Large pro-Ukraine rally held in Chicago's Millennium Park after Russian invasion

ByJessica D'Onofrio, John Garcia, and Stephanie Wade WLS logo
Saturday, February 26, 2022
Large pro-Ukraine rally held in Millennium Park after Russia invades
A large group of Ukraine supporters in Chicago rallied at Millennium Park Friday night, pleading with President Biden and the United States for help.

CHICAGO (WLS) -- A large group of supporters joined Ukrainians living in Chicago at a Millennium Park rally Friday night, pleading with President Biden and the United States for help.

What began as a group of a few dozen people quickly swelled to over 1,000 as demonstrators marched down Michigan Avenue.

Thousands in the Chicago area have ties to Ukraine. It's estimated around 200,000 Ukrainian Americans live in Illinois, with more than 50,000 of them living in Chicago. Many have family and friends who are under attack in Ukraine right now.

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"It's unpredictable what's gonna happen tonight," said Anatoliy Mushak, a Chicago Ukrainian. "They are under siege right now."

"People in the Ukraine are hoping President Biden will deliver aggressive sanctions," said Andrew Sobko.

Many of the Chicago employees in Sobko's import/export company are Ukrainian. And about 50 of his employees and their families are in Ukraine right now. They have taken cover in bomb shelters that have been around since World War II. Sobko's 60-year-old father joined the Ukrainian army.

"My Dad said there's huge lines," Sobko said. "He said people are signing up... to defend their freedom."

Ukrainians in Chicago and the suburbs have been gathering together to pray and lend support since the start of Russia's invasion.

Ukrainians Americans in Chicago are glued to their televisions as they wait to hear from family and friends trying to sruvive, or in some cases fighting back against, the Russian i

At a Catholic Church in Willow Spring Friday night, there was also a special mass dedicated to praying for peace in Ukraine.

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"It's heartwarming," demonstrator Stephan Marchuk said. "Chicago has a big Ukrainian population. This is the best we can do."

Car caravans have been spotted all over with city, honking horns and flying Ukrainian flags. Meanwhile, Vladyslav Levinskyi is holding his breath, trying to communicate with his family.

"They hear all the sounds of war and the bombs and all that," he said. "They're sitting in the basement."

His 83-year-old father and older brother decided to stay in Kyiv while Levinskyi's 15 year-old son runs for the western border with other relatives.

"They're still in Ukraine. They're moving there because the roads are overcrowded. It's backed up. And it's making things much more difficult," Levinskyi said.

Maria Dziuma grew up in Ukraine when it was under Soviet control, and most of her family remains there.

"They just went to the basement. They try to put in the basement water and supplies. And they say, this is our land. We are not going to go," she said.

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Maria Klimchak shared pictures of her family friends in Kyiv, who got married in a church Thursday and Friday took up arms to fight the Russians.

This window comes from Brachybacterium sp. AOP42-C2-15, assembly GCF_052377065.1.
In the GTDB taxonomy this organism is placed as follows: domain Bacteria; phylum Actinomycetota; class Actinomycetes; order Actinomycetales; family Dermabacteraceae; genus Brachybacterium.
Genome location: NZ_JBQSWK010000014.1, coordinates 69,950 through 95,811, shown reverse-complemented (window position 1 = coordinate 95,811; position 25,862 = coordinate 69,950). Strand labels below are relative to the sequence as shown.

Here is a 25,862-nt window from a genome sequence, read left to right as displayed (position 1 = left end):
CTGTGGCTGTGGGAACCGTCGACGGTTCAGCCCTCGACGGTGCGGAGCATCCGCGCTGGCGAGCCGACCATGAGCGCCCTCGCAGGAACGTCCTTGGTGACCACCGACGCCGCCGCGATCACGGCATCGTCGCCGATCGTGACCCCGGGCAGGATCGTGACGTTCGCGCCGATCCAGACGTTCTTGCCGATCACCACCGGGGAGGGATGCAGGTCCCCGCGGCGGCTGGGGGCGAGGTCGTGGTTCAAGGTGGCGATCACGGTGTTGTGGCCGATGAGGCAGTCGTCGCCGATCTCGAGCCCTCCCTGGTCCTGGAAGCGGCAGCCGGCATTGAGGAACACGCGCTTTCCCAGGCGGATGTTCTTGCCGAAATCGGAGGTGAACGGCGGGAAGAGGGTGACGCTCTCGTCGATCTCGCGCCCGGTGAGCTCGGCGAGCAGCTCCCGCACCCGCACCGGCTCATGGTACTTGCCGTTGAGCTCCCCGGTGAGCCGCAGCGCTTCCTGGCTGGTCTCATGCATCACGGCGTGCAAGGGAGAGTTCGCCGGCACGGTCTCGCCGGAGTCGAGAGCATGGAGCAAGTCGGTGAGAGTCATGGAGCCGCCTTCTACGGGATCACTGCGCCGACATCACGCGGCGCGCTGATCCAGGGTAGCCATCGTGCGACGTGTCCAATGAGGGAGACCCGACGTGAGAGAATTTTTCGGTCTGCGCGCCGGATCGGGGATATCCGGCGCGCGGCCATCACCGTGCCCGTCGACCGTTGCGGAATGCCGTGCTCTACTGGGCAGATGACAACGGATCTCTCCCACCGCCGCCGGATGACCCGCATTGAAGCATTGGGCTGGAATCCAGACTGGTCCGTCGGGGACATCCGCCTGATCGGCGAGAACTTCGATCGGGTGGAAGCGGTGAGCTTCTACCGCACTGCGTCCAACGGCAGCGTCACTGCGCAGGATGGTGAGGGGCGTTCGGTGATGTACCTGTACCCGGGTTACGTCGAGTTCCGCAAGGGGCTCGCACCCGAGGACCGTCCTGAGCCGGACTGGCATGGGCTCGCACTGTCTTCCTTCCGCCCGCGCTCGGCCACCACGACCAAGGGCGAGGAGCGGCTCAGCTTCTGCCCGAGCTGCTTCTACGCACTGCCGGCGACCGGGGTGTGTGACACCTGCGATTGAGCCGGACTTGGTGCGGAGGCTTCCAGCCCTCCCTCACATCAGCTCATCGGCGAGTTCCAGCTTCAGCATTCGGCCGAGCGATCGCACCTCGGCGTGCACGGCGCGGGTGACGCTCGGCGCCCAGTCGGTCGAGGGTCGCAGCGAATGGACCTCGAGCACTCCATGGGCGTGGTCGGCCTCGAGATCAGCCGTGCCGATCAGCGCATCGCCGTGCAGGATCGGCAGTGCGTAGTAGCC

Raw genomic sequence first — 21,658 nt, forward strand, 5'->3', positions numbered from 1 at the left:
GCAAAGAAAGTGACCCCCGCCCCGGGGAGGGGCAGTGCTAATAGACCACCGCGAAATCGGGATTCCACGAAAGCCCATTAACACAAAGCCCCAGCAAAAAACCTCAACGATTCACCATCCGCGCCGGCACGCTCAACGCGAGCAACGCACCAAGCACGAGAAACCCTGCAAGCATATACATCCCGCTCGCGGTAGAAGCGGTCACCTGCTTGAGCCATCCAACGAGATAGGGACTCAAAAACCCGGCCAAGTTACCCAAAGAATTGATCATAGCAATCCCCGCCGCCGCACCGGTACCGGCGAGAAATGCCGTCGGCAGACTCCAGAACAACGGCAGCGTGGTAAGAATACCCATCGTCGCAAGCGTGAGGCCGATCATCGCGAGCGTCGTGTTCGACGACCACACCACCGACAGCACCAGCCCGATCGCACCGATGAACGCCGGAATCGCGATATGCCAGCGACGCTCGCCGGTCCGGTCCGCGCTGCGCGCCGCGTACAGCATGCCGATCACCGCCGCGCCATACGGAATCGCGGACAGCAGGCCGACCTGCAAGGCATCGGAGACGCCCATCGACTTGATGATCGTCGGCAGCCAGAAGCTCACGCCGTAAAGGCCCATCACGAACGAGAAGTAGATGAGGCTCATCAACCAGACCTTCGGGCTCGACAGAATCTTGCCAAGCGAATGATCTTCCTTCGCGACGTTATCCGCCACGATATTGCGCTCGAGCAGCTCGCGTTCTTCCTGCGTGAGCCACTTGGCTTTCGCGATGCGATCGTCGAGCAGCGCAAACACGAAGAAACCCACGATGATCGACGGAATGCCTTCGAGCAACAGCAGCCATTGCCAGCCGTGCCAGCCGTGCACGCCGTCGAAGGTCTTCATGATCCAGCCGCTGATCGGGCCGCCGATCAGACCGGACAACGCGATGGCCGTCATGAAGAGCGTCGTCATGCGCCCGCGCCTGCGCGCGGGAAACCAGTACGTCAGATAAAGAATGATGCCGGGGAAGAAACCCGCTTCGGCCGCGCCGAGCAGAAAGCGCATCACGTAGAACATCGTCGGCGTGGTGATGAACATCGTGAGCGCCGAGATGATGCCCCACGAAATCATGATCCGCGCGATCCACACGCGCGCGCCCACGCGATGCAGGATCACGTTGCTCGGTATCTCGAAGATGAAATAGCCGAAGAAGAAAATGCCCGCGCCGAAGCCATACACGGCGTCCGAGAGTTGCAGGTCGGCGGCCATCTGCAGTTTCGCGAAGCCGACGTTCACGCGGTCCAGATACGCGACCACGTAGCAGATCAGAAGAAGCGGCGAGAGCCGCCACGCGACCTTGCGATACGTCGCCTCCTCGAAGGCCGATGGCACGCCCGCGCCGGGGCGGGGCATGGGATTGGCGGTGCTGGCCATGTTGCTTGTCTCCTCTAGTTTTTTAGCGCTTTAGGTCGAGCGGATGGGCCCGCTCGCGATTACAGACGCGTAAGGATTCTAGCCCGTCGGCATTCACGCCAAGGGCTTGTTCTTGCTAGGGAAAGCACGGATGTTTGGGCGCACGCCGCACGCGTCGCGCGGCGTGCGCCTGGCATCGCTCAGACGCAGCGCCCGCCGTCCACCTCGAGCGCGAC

"They are in army. Volunteer army. I can't even imagine, it's their honeymoon for the young couple," Klimchak said.

Children at St. Nicholas Cathedral School turned to their faith.

"I have faith in God that God will lead our country to peace. We will be a free country again," said student Uriana Rybak.

Many Ukrainian families endured another sleepless night saying sanctions against Russia are not enough.

"This is not enough," parent Iryna Lyuta said. "Sanctions take time to work. This is not enough time. People are dying."

"A lot of Ukrainians will fight, and they will kill the most wonderful, beautiful people, patriots," Dziuma said.

At a press conference at the Ukrainian Cultural Center, Senator Dick Durbin agreed that current sanctions are not enough, but said more are on their way.

"They are not enough. They are not enough at the moment, but there are more sanctions anticipated. I don't know all of them," Durbin said. "I would impose stiffer sanctions, the sooner the better, to the point where clearly it is affecting the Russian people and their leaders directly."

Deana Lozak teaches religion at St. Nicholas Cathedral School. Her message to the children there is to spread love in this time of uncertainty.

"It's a difficult time and I think the road ahead is not going to be easy either, but with our faith and our pride, it'll be OK," Kozak said.

ABC7 spoke with one woman in Ukraine who is scrambling to keep herself and her family safe.

Kira Palatchenko was on vacation in Rio, Brazil and arrived in Kyiv on February 21. She spoke to ABC7 via Zoom and said she heard loud noises outside.

Kira suspects they are bombs being dropped by Russian jets.

"We need to go to the bomb shelters my family is sleeping but I'm not sleeping ... I will wake up them to go to the bomb shelters," she said.

North Central College professor William Much analyzes the impact of Russia's invasion of Ukraine.

Kira's friend Maryana lives in Chicago and was also on vacation in Rio. Maryana said she has relatives and friends currently in Ukraine.

She said her family has moved from the city to a nearby village. They feel they will be safer there.

"I have friends that try and flee the country," Maryana said. "They go to the border and they are stuck in the traffic for the last six hours...Some going out to Germany, some going out to Poland and you can't really describe the feeling that I have."